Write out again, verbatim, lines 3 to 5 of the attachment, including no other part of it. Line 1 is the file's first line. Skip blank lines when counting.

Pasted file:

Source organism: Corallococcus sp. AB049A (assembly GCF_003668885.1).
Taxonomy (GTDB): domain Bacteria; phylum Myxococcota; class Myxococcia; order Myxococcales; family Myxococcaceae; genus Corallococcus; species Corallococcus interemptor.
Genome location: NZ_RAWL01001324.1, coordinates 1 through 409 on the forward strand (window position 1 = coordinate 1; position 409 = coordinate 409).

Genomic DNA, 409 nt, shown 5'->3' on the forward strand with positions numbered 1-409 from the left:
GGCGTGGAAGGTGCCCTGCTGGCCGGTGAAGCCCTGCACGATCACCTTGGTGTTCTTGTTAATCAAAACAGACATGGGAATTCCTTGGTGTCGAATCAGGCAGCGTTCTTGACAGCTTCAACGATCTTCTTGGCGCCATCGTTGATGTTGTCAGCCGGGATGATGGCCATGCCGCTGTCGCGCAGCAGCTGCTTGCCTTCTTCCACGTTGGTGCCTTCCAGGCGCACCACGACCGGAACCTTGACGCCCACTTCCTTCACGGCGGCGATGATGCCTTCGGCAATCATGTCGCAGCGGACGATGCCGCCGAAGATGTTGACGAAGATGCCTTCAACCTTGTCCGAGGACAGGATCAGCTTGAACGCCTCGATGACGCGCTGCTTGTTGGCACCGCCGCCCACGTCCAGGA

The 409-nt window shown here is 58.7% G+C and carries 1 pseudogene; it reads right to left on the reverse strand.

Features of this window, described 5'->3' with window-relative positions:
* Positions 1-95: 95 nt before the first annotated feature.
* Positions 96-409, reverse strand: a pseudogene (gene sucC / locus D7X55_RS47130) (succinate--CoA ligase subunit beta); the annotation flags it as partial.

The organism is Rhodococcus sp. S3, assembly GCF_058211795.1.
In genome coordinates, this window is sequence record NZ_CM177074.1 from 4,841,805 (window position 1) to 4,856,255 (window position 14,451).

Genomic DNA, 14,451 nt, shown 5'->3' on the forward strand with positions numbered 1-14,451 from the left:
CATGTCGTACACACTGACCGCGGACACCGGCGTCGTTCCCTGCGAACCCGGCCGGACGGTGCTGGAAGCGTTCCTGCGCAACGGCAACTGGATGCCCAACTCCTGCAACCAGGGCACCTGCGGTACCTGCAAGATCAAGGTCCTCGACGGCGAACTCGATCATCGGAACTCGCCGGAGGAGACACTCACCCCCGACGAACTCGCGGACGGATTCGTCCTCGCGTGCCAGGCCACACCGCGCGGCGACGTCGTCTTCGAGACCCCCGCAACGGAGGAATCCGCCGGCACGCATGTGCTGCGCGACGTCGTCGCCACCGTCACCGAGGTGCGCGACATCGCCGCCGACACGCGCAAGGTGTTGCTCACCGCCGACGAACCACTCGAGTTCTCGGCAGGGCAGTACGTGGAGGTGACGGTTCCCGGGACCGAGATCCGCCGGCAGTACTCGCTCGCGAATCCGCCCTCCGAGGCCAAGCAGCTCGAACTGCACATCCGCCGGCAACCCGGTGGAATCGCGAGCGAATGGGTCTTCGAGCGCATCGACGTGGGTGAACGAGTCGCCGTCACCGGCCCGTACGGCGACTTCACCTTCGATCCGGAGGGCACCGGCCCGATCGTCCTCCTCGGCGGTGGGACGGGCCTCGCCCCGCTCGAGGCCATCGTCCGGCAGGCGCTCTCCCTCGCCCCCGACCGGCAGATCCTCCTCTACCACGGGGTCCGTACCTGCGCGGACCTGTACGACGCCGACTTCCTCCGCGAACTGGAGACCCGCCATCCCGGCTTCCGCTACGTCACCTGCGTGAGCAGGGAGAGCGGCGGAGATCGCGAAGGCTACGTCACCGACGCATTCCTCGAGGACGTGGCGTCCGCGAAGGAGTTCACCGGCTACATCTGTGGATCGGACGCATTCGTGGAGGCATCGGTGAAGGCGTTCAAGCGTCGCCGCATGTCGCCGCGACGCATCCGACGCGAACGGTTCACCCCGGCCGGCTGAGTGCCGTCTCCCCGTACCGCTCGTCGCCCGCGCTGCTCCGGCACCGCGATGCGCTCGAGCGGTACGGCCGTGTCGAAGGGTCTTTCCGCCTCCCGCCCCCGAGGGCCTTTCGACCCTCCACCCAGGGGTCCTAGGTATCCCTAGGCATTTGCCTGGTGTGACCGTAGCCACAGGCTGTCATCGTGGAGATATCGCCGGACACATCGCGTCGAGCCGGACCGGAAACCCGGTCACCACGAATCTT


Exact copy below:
Genome location: NZ_RAWL01001324.1, coordinates 1 through 409 on the forward strand (window position 1 = coordinate 1; position 409 = coordinate 409).

Genomic DNA, 409 nt, shown 5'->3' on the forward strand with positions numbered 1-409 from the left:
GGCGTGGAAGGTGCCCTGCTGGCCGGTGAAGCCCTGCACGATCACCTTGGTGTTCTTGTTAATCAAAACAGACATGGGAATTCCTTGGTGTCGAATCAGGCAGCGTTCTTGACAGCTTCAACGATCTTCTTGGCGCCATCGTTGATGTTGTCAGCCGGGATGATGGCCATGCCGCTGTCGCGCAGCAGCTGCTTGCCTTCTTCCACGTTGGTGCCTTCCAGGCGCACCACGACCGGAACCTTGACGCCCACTTCCTTCACGGCGGCGATGATGCCTTCGGCAATCATGTCGCAGCGGACGATGCCGCCGAAGATGTTGACGAAGATGCCTTCAACCTTGTCCGAGGACAGGATCAGCTTGAACGCCTCGATGACGCGCTGCTTGTTGGCACCGCCGCCCACGTCCAGGA